Tuesday, November 25, 2014

Richard Wagner: Der Ring des Nibelungen (1869-1876)


The other day I mentioned Wagner in a review of a Septicflesh album. There's good reason for that. As observed in the documentary Metal: A Headbanger's Journey, Richard Wagner was metal a century before metal existed. So it occurred to me that it was essentially a crime that I had never listened to The Ring Cycle, a.k.a. Der Ring des Nibelungen, and I sought to rectify that situation.

I had tried to listen to Wagner before, Tristan und Isolde, specifically, and I wasn't impressed. But after doing my homework, I discovered a couple of things. One, you really need to get a good recording to appreciate it. I had bought a bargain bin copy of that opera, so I missed the mark there. Two, you need to listen to it at very high volume. Once again, I missed that the first go-around. So I did even more homework, and found the Daniel Barenboim-directed version of the entire cycle and turned the volume way, way up.

In a word, it's sublime.

I actually started listening to the cycle last winter. Each one of these operas is several hours long, a huge commitment of listening time, so I made sure I had a good day to listen to each of them when I was sure I wouldn't be interrupted more than a bare minimum. Unfortunately, by the time I got through with the third (Siegfried), it was spring. And it just wouldn't do to listen to it without a cold, howling wind outside. Just yesterday I finally finished the cycle.

Of course I know nothing of opera, but as a metalhead I was able to appreciate every minute of this nearly 15-hour masterpiece. I don't know German or the conventions of opera, but I understand bombast and drama, magnificently dynamic shifts in volume, tempo, and tone. The leitmotifs in the composition are also enough, in themselves, to give me a hook to the narrative thrust of the thing. In case you didn't know, the leitmotifs are melodies that are attached to specific characters or things in the story, which has laid the foundation for modern soundtrack composition. You'll hear it in the soundtrack to the films in The Lord of the Rings franchise, for example, or if you want to hear an irritatingly graceless version of it you can watch the children's show Dinosaur Train.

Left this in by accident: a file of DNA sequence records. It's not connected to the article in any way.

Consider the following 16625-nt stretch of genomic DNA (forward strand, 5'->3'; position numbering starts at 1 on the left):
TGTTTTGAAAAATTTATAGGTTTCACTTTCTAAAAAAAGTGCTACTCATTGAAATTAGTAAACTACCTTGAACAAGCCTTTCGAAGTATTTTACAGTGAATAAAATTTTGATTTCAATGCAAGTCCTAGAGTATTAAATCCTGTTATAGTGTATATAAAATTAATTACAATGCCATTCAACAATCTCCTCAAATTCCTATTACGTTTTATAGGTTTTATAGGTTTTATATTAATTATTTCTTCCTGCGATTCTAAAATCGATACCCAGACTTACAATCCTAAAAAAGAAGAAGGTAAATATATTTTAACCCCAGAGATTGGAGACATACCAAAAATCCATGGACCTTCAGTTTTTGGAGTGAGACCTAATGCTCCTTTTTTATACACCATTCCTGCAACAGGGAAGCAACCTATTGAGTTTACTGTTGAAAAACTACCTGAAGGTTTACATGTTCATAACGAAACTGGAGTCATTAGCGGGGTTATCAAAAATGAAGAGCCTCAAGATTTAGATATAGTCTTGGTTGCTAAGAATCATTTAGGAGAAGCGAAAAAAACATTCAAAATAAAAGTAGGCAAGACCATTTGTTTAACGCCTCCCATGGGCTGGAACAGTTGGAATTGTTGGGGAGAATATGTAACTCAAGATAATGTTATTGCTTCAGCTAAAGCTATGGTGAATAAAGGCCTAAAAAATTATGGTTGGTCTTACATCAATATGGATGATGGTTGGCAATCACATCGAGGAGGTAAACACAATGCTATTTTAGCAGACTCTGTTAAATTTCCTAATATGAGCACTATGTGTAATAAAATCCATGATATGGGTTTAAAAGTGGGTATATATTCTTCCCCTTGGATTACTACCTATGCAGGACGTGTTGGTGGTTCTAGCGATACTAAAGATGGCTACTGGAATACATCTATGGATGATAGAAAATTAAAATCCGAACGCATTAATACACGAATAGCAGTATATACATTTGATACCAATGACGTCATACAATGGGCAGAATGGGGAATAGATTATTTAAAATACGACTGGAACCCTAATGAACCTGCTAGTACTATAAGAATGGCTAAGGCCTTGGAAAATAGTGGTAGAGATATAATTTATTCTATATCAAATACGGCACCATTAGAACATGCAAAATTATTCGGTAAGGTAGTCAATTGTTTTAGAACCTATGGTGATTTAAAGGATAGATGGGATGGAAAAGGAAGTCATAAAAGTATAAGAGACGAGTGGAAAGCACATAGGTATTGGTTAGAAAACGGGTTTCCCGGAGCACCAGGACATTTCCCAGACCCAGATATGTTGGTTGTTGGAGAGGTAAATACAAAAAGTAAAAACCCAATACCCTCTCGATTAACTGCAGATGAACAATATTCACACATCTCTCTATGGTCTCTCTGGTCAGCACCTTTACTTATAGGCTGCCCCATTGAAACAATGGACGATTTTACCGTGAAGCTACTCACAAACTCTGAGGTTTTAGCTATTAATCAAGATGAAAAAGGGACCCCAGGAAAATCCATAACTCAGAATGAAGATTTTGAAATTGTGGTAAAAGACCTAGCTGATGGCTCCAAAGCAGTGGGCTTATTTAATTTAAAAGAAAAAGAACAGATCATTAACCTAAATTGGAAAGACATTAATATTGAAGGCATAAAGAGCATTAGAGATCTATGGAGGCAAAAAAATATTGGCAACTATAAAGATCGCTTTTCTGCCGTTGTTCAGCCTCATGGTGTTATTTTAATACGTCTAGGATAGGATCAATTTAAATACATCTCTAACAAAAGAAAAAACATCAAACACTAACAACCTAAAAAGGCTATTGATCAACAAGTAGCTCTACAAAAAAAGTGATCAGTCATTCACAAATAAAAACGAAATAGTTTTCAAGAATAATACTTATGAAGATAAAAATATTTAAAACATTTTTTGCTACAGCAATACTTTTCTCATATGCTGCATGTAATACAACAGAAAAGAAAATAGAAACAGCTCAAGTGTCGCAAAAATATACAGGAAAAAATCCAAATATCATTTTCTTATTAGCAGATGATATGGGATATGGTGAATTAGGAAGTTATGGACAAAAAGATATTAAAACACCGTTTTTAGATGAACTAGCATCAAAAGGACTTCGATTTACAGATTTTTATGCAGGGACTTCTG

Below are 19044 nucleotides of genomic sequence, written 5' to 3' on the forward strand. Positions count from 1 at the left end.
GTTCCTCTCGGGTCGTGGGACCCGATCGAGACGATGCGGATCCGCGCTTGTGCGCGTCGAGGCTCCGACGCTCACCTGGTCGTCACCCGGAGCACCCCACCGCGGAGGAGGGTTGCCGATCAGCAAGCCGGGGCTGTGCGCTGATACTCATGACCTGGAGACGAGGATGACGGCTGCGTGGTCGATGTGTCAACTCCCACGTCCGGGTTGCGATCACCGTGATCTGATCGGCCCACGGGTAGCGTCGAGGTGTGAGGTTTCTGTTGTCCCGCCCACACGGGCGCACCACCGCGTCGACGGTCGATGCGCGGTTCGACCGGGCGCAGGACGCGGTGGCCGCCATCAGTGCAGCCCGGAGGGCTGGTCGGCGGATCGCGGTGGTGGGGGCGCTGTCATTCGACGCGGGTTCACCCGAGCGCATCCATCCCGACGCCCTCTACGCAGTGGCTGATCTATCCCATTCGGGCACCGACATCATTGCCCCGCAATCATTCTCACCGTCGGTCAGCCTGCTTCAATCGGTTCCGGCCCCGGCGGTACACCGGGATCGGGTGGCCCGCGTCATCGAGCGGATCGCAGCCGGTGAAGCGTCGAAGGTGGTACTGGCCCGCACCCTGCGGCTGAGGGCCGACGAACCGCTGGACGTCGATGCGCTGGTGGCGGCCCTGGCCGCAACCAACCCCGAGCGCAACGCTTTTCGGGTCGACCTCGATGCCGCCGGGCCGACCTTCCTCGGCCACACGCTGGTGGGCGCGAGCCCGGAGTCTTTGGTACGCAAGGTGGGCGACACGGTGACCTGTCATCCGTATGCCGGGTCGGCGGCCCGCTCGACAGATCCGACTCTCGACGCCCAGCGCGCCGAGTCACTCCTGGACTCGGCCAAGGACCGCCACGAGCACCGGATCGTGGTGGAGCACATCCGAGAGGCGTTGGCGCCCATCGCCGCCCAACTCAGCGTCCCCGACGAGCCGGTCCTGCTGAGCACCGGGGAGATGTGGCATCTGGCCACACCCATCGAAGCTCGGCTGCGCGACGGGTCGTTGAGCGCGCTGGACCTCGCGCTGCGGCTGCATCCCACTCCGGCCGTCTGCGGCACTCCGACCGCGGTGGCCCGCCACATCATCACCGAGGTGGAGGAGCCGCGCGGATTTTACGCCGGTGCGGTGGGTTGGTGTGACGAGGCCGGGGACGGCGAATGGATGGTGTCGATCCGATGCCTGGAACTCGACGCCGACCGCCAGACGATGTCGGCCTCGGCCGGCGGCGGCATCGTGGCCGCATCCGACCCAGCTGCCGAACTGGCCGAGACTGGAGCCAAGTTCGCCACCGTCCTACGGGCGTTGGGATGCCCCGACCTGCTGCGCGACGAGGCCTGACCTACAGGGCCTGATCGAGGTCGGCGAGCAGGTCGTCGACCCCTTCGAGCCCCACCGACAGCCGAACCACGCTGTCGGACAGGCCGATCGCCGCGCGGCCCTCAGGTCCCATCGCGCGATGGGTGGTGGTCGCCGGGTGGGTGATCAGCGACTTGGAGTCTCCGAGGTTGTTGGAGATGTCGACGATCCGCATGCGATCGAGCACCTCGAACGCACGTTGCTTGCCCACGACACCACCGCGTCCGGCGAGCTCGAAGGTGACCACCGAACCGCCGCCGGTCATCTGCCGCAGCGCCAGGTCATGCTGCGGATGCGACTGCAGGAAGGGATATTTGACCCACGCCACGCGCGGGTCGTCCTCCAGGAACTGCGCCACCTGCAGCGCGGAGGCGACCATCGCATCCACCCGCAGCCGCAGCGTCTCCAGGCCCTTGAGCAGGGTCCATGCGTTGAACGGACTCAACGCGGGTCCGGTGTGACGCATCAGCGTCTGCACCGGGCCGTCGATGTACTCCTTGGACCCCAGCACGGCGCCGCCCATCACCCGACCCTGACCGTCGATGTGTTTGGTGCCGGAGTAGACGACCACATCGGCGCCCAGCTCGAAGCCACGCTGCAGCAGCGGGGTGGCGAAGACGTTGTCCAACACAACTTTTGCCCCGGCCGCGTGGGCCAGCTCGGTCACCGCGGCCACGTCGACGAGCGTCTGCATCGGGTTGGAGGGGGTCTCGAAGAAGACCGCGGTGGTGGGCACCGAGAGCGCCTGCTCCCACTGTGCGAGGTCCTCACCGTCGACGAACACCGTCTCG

The bottom line, for me, is I can't speak highly enough of how enjoyable this was for me. It gave me an enjoyment something like listening to--in various degrees and for different reasons--great funeral doom, or Iron Maiden, or Therion at their best, but distinctly different from any of those.

Obviously I can't recommend this to everyone. If you enjoy funeral doom, you'll have the patience for the huge time investment. As for the monetary investment when you're not even sure you'll like it, you might be able to find a copy at a library. As to whether you can't enjoy the art because Wagner might have been a terrible person, well I can't help you there.

But if you're on board, then let's build an opera house, revel in the majesty of these works, and then burn the fucker to the ground.

(This video gives just the merest taste.)


  1. I'm really glad to hear that you enjoyed this opera so much. It's a really good point too that what makes Wagner good to listen too is a different kind of thing than what makes metal good.

    I once listened to the whole thing in one sitting while working on a project. The opera was over before I finished my work, but it was still a fantastic music experience.

    1. Which whole thing? You mean the entire cycle? Holy crap!